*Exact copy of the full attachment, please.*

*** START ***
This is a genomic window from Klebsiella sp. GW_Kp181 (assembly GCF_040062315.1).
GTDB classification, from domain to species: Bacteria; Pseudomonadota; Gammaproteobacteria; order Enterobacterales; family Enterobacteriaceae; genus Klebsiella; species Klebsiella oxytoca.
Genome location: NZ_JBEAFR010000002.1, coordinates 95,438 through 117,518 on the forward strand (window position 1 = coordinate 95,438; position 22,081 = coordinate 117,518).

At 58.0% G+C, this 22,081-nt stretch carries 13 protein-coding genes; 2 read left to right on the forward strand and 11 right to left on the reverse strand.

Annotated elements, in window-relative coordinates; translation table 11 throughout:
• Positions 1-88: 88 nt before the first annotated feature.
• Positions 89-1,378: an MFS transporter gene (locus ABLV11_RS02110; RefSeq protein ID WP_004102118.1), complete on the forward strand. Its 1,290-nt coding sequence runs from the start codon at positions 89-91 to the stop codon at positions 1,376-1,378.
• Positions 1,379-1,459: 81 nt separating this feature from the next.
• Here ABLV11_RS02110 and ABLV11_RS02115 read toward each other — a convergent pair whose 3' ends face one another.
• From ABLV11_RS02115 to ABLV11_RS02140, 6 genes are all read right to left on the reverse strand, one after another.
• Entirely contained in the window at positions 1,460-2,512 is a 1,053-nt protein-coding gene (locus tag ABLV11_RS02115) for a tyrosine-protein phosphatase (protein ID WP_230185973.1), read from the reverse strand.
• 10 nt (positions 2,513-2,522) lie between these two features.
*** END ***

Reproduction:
This is a genomic window from Klebsiella sp. GW_Kp181 (assembly GCF_040062315.1).
GTDB classification, from domain to species: Bacteria; Pseudomonadota; Gammaproteobacteria; order Enterobacterales; family Enterobacteriaceae; genus Klebsiella; species Klebsiella oxytoca.
Genome location: NZ_JBEAFR010000002.1, coordinates 95,438 through 117,518 on the forward strand (window position 1 = coordinate 95,438; position 22,081 = coordinate 117,518).

At 58.0% G+C, this 22,081-nt stretch carries 13 protein-coding genes; 2 read left to right on the forward strand and 11 right to left on the reverse strand.

Annotated elements, in window-relative coordinates; translation table 11 throughout:
• Positions 1-88: 88 nt before the first annotated feature.
• Positions 89-1,378: an MFS transporter gene (locus ABLV11_RS02110; RefSeq protein ID WP_004102118.1), complete on the forward strand. Its 1,290-nt coding sequence runs from the start codon at positions 89-91 to the stop codon at positions 1,376-1,378.
• Positions 1,379-1,459: 81 nt separating this feature from the next.
• Here ABLV11_RS02110 and ABLV11_RS02115 read toward each other — a convergent pair whose 3' ends face one another.
• From ABLV11_RS02115 to ABLV11_RS02140, 6 genes are all read right to left on the reverse strand, one after another.
• Entirely contained in the window at positions 1,460-2,512 is a 1,053-nt protein-coding gene (locus tag ABLV11_RS02115) for a tyrosine-protein phosphatase (protein ID WP_230185973.1), read from the reverse strand.
• 10 nt (positions 2,513-2,522) lie between these two features.